I gave this instruction recently to a group of novice Internet users and their reactions reminded me of the sense of titillation and awe I felt "my first time." Around ten years ago, it occurred to me to find out if I were searchable. When I first googled myself (ironically, to do what is now considered a verb–to google–I used Yahoo!) and saw my name, I felt important and excited. I was available to be known by the whole world.
In his first-of-the-year blog post, business and marketing expert Seth Godin urges his readers to google themselves. His point? Sales prospects, prospective employers, and co-workers are already doing it. He adds, "If you don’t like it, you can fix it."
When I suggested to the novice Internet users that they use Google to search for someone else, I heard outrage. "That’s spying!" "That’s no one’s business!"
I also remembered my unease when I first googled someone. Since I hadn’t asked for permission, I felt as if I were a child peeking in my parents’ dresser drawers when they were away. Yes, we were a family and, yes, the drawers were unlocked. Still, what was in them was theirs, not mine.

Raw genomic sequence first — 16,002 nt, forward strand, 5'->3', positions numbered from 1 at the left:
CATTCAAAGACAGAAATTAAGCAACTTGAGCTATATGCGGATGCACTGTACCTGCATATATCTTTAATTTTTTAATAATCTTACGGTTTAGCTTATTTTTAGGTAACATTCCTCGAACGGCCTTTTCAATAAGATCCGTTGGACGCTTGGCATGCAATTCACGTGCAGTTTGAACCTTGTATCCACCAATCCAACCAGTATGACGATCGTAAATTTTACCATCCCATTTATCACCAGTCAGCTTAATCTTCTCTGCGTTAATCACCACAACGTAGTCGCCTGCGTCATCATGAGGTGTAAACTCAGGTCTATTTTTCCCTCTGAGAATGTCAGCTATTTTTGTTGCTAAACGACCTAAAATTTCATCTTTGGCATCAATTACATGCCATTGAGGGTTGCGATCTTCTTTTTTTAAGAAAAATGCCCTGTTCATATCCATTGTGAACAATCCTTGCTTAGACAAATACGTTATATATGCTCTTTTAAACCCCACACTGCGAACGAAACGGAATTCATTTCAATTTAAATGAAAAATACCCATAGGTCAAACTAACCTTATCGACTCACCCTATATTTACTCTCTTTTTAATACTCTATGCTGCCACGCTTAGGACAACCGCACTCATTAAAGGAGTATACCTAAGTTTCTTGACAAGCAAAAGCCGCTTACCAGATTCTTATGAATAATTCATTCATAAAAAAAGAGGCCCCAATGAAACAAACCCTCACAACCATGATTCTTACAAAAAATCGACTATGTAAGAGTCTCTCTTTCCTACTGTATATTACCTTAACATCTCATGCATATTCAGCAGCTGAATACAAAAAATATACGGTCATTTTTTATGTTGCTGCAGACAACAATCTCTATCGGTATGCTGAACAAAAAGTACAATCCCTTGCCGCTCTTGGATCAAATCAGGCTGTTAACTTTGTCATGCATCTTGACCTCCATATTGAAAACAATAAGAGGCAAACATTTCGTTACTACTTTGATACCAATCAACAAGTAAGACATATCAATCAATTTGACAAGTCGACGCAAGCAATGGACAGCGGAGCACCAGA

Some of the group members were silent. I knew why. They had already googled someone.
A Roanoke Times article posted during mid-2007 quotes Marisa Sano, recruiter for local company Mailtrust, (formally Webmail.us): "I check everything I can. If you have something on the Internet, if you have a blog or a MySpace page, it’s fair game and it’s going to be checked."
Is googling someone no one’s business? Is it peeping in their closets? Is it fair game?
Regardless of one’s philosophical position on these questions, the Internet makes us known to the whole world.
Google creates a search results resume for us that we might or might not have created for ourselves.
The odds are good that a potential venture capitalist, angel investor, vendor, partner, employee, and customer is googling us right now.
Let’s see what they see.